12 Last Songs, staged at Leeds Playhouse by Quarantine as part of the 2021 Transform Festival, is a durational piece. Quarantine describe it as a show about work. And that is true to an extent. More pressingly, it is a production about time. A 12 hour showcase of people from Leeds and the surrounding areas doing their jobs in the theatre space whilst answering questions, it manages to make time feel elastic and ethereal, sometimes passing unseen in the background, sometimes rushing at a pace.
The audience is periodically made aware of the time by Leentje Van Der Cruys and Ella Otomewo, the interviewers, who along with Michael Sherin and Lowri Evans, a digital artist who was out in the city of Leeds recording the world around her, are the only constants. Van Der Cruys and Otomewo asking audience members for the time at first seems like a small oversight on their part, timekeepers who have forgotten to wear a watch.
As the minutes pass by and the audience become attuned to the rhythms of the show, the question begins to take on a different quality. “Have you got the time?” becomes a philosophical question. Do we have time? Time to see the world around us? Time to acknowledge the people that we exist in community with? Or do we navigate our days with our heads in the clouds? It is revealing that one of the first people on stage is Jane, a decorator, who, throughout the day wallpapers a few different areas. One wall that she comes back to throughout the show has the images of clouds in the sky.
The sense that the show takes in an entire city-wide community is supported by putting accessibility is at the heart of this show. It has a pay what you can pricing model; there are two signers who are present throughout and the food that is prepared is almost entirely free from allergens. These small details make a big difference.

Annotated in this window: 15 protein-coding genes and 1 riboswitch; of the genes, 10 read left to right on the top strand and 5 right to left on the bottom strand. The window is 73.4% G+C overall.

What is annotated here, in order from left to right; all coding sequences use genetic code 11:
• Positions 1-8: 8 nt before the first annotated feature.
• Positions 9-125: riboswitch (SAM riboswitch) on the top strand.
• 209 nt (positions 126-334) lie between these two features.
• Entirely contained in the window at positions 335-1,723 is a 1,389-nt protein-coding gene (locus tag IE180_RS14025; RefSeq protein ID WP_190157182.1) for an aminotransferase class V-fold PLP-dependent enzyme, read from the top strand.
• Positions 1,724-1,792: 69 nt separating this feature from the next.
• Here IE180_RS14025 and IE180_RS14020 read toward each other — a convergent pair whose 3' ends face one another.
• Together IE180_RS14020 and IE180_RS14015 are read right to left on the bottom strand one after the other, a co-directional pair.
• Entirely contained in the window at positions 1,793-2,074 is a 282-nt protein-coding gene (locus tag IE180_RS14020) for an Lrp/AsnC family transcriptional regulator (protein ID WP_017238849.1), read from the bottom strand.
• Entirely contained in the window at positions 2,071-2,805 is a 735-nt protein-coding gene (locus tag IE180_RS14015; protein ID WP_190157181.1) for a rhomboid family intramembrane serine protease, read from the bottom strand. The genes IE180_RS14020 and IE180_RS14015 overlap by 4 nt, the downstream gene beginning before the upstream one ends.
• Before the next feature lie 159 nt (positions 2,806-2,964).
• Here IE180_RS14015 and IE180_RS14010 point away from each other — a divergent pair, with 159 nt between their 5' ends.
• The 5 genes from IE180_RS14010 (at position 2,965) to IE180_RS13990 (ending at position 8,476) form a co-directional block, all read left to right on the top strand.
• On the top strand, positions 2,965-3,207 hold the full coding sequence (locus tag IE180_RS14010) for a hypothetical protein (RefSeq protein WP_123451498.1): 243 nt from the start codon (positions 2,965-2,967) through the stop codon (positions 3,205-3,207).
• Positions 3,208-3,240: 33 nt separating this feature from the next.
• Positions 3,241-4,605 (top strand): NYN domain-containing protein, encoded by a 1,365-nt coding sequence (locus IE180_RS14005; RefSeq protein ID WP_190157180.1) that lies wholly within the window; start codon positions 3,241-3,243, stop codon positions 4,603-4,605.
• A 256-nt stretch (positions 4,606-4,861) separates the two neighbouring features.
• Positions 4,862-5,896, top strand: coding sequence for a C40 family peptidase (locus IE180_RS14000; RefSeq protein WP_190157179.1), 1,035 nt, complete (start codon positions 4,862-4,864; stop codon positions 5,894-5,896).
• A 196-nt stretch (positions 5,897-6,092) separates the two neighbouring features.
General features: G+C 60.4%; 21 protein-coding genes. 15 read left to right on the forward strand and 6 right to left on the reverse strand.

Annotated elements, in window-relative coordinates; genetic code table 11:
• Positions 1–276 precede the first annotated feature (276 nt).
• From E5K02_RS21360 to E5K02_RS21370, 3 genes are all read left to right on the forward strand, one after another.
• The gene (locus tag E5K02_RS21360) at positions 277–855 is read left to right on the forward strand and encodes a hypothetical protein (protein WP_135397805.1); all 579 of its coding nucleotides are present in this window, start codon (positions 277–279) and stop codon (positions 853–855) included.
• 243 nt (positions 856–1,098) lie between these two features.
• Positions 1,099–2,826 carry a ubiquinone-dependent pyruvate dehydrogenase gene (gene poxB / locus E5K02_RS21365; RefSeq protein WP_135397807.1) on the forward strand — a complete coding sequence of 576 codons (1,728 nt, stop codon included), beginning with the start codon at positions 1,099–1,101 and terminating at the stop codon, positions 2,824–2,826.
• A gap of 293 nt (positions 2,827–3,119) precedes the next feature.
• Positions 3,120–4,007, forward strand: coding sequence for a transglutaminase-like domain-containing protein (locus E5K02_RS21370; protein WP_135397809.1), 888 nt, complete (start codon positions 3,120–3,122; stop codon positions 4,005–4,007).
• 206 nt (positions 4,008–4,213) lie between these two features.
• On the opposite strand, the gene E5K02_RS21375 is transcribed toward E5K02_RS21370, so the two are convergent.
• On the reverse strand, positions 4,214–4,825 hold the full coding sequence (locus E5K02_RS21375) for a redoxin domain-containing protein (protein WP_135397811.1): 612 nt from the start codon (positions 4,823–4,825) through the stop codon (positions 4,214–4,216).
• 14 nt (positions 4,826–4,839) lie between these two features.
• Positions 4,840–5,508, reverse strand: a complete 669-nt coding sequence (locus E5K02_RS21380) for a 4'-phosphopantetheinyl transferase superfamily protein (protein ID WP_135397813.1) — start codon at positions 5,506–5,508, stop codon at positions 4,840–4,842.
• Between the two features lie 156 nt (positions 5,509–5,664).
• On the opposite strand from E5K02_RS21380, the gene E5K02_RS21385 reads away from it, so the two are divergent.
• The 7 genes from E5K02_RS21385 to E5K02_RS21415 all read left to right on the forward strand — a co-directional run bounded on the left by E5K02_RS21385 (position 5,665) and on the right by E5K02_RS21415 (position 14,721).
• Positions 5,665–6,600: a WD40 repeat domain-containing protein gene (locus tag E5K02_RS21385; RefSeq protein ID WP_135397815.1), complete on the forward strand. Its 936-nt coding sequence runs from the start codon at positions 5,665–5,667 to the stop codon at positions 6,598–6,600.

One of the goals of the performance is to ask 670 questions of 32 workers. About eight hours in Van Der Cruys panics – no, not panic, she is far too graceful and assured to panic. She expresses a mild disquiet that they have only asked half of the questions that have been projected onto the screen. This is another trick of time for she and Otomewo are skilled interviewers with the ability to use follow up questions to tease out thoughtful responses from the workers. They may not have asked the 670 projected questions but they asked a lot more than was shown and made their interviewees stop and consider.
In its gentle appeal to slow down, 12 Last Songs gives the audience an opportunity to consider beauty in places not normally associated with that word. Ashura is a hairdresser and spends a number of hours braiding a woman’s hair. At the other end of the performance space Mark and Jean take a great deal of care and time preparing coffee whilst their children play in a ball pool. What Ashura, Mark and Jean have in common is the dedication to their craft, a high level of skill and satisfaction at a job well done. There is beauty in work when you love what you do.
All of the workers demonstrate a love of their work, from the youth worker to the MP, the chef to the drone operator. This commonality is what ties the piece together, the very real sense that when we slow down and think of those around us, we are given a deeper understanding of community. It is worth slowing down. As Van Der Cruys and Otomewo intimate throughout, we do have the time.
12 Last Songs played at Leeds Playhouse on 23rd October as part of Transform Festival. More info here.